Issue :   
September 2019 Edition of Power Politics is updated.          September 2019 Edition of Power Politics is updated.
Issue:June' 2019


Secularism isn’t a power play!

Jagdish N Singh

Amodern, civilized state is supposed to foster the multi-faceted development of all its inhabitants, irrespective of their religious affiliations . In order to achieve this allinclusive welfare objective , founding fathers of modern India adopted in our Constitution the principle of secularism mandating the state not to have any official religion and accord equal treatment to all its religious or otherwise communities.

Regrettably, India’s record on the front of treatment to our various religious communities is not glorious. Our governments, both at the Centre and in the States, have not cared enough to stop atrocities on the religious minority communities. Last year , our Supreme Court lamented “certain state governments were not doing enough to stop violence against religious minorities and, in some extreme instances, impunity was being granted to criminals engaged in communal violence."

One finds the record of the successive governments in Jammu and Kashmir has been most heinous in this regard. The founding fathers of India’s Constitution gave the state a special status through Article 370. This allowed Jammu and Kashmir State to have a separate Constitution and a Flag. It empowered the state’s Constituent Assembly and, later, State legislature to adopt or not to adopt laws passed by the Indian Parliament. It also provided that , except in matters, such as ‘Defence’, ‘External Affairs’, ‘Communications,’ the Indian Parliament would have no jurisdiction without the concurrence of Jammu and Kashmir.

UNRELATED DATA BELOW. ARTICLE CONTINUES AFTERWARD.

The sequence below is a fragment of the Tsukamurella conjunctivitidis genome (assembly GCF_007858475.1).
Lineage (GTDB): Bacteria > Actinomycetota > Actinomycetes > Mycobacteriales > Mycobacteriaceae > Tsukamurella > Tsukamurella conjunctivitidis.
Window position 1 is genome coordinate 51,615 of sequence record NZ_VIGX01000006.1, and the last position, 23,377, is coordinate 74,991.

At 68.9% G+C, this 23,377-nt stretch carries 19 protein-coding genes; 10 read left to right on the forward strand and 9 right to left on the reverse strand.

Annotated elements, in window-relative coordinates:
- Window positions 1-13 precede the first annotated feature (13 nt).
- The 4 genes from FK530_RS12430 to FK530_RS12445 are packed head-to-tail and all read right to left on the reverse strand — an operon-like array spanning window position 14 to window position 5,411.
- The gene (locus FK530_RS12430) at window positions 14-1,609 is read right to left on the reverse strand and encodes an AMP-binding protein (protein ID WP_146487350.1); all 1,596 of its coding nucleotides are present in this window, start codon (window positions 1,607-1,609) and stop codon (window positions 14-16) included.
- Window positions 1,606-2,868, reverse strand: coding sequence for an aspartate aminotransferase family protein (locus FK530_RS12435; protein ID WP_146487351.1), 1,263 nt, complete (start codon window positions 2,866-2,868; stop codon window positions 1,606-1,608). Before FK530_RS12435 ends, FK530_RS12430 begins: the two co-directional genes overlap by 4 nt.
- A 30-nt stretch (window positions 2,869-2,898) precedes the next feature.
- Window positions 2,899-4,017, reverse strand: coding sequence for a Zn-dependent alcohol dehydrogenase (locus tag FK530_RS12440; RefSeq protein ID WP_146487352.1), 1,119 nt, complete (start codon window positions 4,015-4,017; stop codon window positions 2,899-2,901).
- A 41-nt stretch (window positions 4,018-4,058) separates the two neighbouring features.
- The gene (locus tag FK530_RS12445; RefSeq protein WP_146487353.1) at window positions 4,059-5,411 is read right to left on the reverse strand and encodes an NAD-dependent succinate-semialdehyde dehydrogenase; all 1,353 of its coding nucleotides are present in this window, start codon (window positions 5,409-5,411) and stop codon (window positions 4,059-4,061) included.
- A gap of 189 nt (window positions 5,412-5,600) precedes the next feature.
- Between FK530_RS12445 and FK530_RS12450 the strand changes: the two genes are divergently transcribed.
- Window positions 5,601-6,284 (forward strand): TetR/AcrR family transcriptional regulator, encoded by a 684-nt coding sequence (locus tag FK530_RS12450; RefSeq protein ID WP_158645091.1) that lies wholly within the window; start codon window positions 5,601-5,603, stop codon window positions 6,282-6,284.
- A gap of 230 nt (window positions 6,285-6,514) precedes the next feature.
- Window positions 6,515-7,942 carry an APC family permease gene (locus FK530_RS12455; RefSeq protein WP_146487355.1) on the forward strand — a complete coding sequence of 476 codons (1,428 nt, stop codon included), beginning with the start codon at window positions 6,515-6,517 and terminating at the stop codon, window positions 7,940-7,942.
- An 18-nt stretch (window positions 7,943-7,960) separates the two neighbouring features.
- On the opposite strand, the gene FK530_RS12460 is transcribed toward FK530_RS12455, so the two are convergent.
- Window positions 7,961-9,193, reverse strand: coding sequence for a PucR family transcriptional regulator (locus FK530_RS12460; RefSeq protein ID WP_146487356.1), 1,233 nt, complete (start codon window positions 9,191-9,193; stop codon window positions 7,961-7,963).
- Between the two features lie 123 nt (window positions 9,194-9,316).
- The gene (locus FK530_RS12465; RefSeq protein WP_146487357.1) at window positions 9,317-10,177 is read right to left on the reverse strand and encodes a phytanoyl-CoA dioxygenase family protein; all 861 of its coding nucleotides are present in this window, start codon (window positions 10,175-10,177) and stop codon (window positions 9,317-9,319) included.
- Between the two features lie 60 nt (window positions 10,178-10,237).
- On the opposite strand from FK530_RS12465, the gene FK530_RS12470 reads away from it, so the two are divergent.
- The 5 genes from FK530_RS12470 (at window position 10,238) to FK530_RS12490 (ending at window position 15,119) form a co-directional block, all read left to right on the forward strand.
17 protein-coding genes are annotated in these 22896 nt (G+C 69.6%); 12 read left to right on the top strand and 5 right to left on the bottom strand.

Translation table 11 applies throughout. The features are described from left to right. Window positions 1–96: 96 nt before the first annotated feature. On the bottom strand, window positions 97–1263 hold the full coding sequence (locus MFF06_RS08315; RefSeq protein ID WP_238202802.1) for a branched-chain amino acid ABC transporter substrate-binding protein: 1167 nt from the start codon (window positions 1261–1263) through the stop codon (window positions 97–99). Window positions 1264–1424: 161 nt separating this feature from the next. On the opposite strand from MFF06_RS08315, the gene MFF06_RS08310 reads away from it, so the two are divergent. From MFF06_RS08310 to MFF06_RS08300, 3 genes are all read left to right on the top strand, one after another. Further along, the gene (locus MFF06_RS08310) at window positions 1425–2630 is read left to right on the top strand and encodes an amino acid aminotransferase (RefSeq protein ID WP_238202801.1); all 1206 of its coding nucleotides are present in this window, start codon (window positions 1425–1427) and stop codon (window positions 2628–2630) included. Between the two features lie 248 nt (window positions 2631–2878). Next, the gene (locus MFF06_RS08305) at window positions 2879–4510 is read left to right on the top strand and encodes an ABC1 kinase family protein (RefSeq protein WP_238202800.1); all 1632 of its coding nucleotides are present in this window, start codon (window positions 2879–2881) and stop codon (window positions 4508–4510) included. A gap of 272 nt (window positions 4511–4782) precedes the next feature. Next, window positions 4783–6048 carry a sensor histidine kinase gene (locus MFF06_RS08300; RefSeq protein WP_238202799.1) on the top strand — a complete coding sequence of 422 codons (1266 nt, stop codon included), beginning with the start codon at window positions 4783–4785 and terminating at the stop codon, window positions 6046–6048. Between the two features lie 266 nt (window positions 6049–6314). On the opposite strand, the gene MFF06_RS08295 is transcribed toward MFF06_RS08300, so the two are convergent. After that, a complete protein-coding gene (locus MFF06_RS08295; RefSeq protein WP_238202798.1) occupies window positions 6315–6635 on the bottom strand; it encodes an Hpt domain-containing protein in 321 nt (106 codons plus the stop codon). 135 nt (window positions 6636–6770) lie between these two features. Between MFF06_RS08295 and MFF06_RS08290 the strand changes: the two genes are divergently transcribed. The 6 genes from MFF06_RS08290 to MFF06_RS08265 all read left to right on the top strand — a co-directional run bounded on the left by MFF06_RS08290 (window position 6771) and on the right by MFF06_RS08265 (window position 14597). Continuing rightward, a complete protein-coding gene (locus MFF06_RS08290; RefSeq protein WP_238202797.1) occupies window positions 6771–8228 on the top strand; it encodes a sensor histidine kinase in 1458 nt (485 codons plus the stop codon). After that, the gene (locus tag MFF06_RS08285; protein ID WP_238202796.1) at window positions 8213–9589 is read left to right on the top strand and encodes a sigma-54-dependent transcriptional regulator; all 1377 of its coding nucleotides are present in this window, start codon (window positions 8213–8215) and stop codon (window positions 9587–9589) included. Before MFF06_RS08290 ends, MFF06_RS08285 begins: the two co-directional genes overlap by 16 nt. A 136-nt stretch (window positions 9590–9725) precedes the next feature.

This special status was clearly based on an understanding that the government in Srinagar would defend and promote the state’s age-old secular pluralistic character. But the successive governments since Sheikh Abdullah in Srinagar hardly cared for this. They increasingly used the state’s special status to move towards creating an Islamic state . They denied basic rights to minorities (non-Muslims) in the Valley. The Hindus who migrated to J & K after partition are still without the right to vote and employment in the state; they are citizens of India and can vote in the parliamentary elections but not in the state elections. According to an estimate, about 5500 such Hindus came over to the state in the wake of partition; today they number over 7.5 lakh.

The governments in Srinagar also looked the other way when secessionist forces indulged in acts of terrorism to rape, loot and kill minority Hindus and Sikhs in the Valley . According to an estimate , since 1989 when Mufti Mohammad Syed joined the Central Government of V P Singh as Home Minister, the Valley has seen over 41,900 deaths and over 5,00,000 Kashmiri pandits have been driven out of the homes in the region.

One hopes the Jammu and Kashmir Reorganisation Act, 2019, passed by two-thirds in the Rajya Sabha and four-fifths in the Lok Sabha last month, would improve the conditions of the minorities in the Valley. This Act has ended the special status to J&K, created Ladakh as a Union Territory , and extended reservation benefits to weaker sections in the region. The government of Prime Minister Narendra Modi must use the new Act to reach out to all those who suffered under the old order.

By the way, one also hopes the Modi government would seriously consider J&K’s former ruler Karan Singh’s advice to restore to the area its status of a State. There is no point reducing the status of J&K to the one of a Union Territory. It would be better to see J & K emerge as one of the equal states in the Union of India.